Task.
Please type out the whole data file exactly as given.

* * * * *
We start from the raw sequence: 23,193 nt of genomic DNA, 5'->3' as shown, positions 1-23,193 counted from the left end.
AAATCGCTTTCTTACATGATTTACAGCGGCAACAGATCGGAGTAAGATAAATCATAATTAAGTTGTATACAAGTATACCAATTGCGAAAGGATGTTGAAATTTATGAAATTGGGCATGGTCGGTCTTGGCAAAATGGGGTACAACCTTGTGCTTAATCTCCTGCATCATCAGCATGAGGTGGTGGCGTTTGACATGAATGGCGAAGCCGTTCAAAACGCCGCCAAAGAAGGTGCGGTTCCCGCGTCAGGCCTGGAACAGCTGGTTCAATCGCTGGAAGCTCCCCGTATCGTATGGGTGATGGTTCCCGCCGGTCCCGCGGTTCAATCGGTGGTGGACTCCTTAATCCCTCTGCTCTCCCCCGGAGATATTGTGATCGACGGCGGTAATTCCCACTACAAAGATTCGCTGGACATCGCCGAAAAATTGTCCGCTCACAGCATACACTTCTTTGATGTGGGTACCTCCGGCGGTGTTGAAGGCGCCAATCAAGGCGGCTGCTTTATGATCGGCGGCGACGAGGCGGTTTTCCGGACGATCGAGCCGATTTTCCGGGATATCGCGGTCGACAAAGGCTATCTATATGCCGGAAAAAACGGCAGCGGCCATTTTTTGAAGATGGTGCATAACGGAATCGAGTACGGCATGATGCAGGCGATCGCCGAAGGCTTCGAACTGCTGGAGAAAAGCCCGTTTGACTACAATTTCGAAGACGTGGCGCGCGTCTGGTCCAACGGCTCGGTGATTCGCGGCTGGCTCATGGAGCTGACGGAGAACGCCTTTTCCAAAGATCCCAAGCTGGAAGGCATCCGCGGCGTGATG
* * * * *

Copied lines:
We start from the raw sequence: 23,193 nt of genomic DNA, 5'->3' as shown, positions 1-23,193 counted from the left end.
AAATCGCTTTCTTACATGATTTACAGCGGCAACAGATCGGAGTAAGATAAATCATAATTAAGTTGTATACAAGTATACCAATTGCGAAAGGATGTTGAAATTTATGAAATTGGGCATGGTCGGTCTTGGCAAAATGGGGTACAACCTTGTGCTTAATCTCCTGCATCATCAGCATGAGGTGGTGGCGTTTGACATGAATGGCGAAGCCGTTCAAAACGCCGCCAAAGAAGGTGCGGTTCCCGCGTCAGGCCTGGAACAGCTGGTTCAATCGCTGGAAGCTCCCCGTATCGTATGGGTGATGGTTCCCGCCGGTCCCGCGGTTCAATCGGTGGTGGACTCCTTAATCCCTCTGCTCTCCCCCGGAGATATTGTGATCGACGGCGGTAATTCCCACTACAAAGATTCGCTGGACATCGCCGAAAAATTGTCCGCTCACAGCATACACTTCTTTGATGTGGGTACCTCCGGCGGTGTTGAAGGCGCCAATCAAGGCGGCTGCTTTATGATCGGCGGCGACGAGGCGGTTTTCCGGACGATCGAGCCGATTTTCCGGGATATCGCGGTCGACAAAGGCTATCTATATGCCGGAAAAAACGGCAGCGGCCATTTTTTGAAGATGGTGCATAACGGAATCGAGTACGGCATGATGCAGGCGATCGCCGAAGGCTTCGAACTGCTGGAGAAAAGCCCGTTTGACTACAATTTCGAAGACGTGGCGCGCGTCTGGTCCAACGGCTCGGTGATTCGCGGCTGGCTCATGGAGCTGACGGAGAACGCCTTTTCCAAAGATCCCAAGCTGGAAGGCATCCGCGGCGTGATG